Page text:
"Well," he said. "Since it's probably full of little vials of nasty alien viruses, I'm going to nix the blasting option."

Naomi shut down the comm log and pulled up a general ship's systems menu.

"I can look around and see if the computer has access to the safe," she said. "Try to open it that way. It might take some time."

"Do what you can," Holden said. "We'll get out of your hair."

Holden pushed himself off the ceiling and over to the ops compartment hatch, then pulled himself through, into the corridor beyond. A few moments later, Miller followed. The detective planted his feet on the deck with magnetic boots, then stared at Holden, waiting.

Holden floated down to the deck next to him.

"What do you think?" Holden asked. "Protogen being the whole thing? Or is this another one where it looks like them, so it isn't?"

Miller was silent for the space of two long breaths.

"This one smells like the real thing," Miller said. He sounded almost grudging.

Amos pulled himself up the crew ladder from below, dragging a large metal case behind him.

"Hey, Cap'n," he said. "I found a whole case of fuel pellets for the reactor in the machine shop. We'll probably want to take these with us."

"Good work," Holden said, holding up one hand to let Miller know to wait. "Go ahead and take those across. Also, I need you to work up a plan for scuttling this ship."

"Wait, what?" Amos said. "This thing is worth a jillion bucks, Captain. Stealth missile ship? The OPA would sell their grandmothers for this thing. And six of those tubes still have fish in them. Capital-ship busters. You could slag a small moon with those. Forget their grannies, the OPA would pimp their daughters for that gear. Why the fuck would we blow it up?"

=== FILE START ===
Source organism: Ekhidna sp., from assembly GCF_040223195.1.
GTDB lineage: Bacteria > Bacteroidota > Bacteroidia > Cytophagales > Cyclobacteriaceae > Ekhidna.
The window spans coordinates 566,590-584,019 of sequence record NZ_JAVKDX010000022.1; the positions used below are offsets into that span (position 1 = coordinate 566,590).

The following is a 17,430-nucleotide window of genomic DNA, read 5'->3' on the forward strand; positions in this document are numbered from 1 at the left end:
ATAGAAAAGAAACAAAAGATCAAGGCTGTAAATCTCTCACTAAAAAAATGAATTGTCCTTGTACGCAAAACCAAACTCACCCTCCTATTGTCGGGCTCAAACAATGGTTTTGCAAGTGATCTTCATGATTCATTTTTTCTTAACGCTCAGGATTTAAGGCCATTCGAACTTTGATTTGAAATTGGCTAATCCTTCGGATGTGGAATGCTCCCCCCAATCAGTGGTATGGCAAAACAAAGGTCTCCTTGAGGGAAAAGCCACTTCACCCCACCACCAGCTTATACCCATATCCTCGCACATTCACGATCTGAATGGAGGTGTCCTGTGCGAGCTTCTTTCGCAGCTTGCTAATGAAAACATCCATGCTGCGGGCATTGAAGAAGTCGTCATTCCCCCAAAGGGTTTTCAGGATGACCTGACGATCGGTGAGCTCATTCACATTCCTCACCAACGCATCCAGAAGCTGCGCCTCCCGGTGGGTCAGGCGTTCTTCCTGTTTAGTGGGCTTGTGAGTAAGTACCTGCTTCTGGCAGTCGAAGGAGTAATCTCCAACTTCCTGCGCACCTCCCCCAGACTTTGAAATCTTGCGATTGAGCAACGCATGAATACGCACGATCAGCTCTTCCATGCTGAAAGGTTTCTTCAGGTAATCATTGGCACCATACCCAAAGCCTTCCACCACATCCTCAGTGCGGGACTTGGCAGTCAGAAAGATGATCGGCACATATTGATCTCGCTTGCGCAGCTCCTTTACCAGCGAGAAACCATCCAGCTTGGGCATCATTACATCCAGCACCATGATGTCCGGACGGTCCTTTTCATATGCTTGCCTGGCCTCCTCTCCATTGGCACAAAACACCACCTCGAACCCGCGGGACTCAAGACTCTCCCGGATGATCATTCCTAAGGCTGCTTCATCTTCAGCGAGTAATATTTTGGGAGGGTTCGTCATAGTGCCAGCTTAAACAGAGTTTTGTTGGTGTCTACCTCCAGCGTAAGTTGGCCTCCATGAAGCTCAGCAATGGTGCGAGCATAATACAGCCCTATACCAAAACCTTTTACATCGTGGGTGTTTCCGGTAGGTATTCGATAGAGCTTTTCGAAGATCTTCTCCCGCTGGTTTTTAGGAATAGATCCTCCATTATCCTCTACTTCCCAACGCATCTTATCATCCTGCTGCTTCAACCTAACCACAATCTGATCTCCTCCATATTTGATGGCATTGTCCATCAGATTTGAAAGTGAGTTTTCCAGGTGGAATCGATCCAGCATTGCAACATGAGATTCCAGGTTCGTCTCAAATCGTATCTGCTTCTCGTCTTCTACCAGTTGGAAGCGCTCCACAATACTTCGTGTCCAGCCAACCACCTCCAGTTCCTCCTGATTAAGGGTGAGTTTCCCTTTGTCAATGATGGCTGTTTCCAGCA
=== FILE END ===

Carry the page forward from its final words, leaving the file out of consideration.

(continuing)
Holden stared at him in disbelief.

"Did you forget what's in the engine room?" he asked.

"Hell, Cap," Amos snorted. "That shit is all frozen. Couple hours with a torch and I can chop it up and chuck it out the airlock. Good to go."

The mental image of Amos hacking the melted bodies of the ship's former crew apart with a plasma torch and then cheerfully hurling the chunks out an airlock tipped Holden over the edge into full-fledged nausea. The big mechanic's ability just to ignore anything that he didn't want to notice probably came in handy while he was crawling around in tight and greasy engine compartments. His ability to shrug off the horrible mutilation of several dozen people threatened to change Holden's disgust into anger.

"Forgetting the mess," he said, "and the very real possibility of infection by what made that mess, there is also the fact that someone is desperately searching for this very expensive and very stealthy ship, and so far Alex can't find the ship that's looking."

He stopped talking and nodded at Amos while the mechanic mulled that over. He could see Amos' broad face working as he put it together in his head. Found a stealth ship. Other people looking for stealth ship. We can't see the other people looking for it.


Amos' face went pale.

"Right," he said. "I'll set the reactor up to slag her." He looked down at the time on his suit's forearm display. "Shit, we've been here too long. Better get the lead out."

"Better had," Miller agreed.

Naomi was good. Very good. Holden had discovered this when he'd signed on with the Canterbury, and over the course of years, he'd added it to his list of facts, along with space is cold and the direction of gravity is down. When something stopped working on the water hauler, he'd tell Naomi to fix it, and then never think of it again. Sometimes she'd claim not to be able to fix something, but it was always a negotiating tactic. A short conversation would lead to a request for spare parts or an additional crewman hired on at the next port, and that would be that. There was no problem that involved electronics or spaceship parts she couldn't solve.

"I can't open the safe," she said.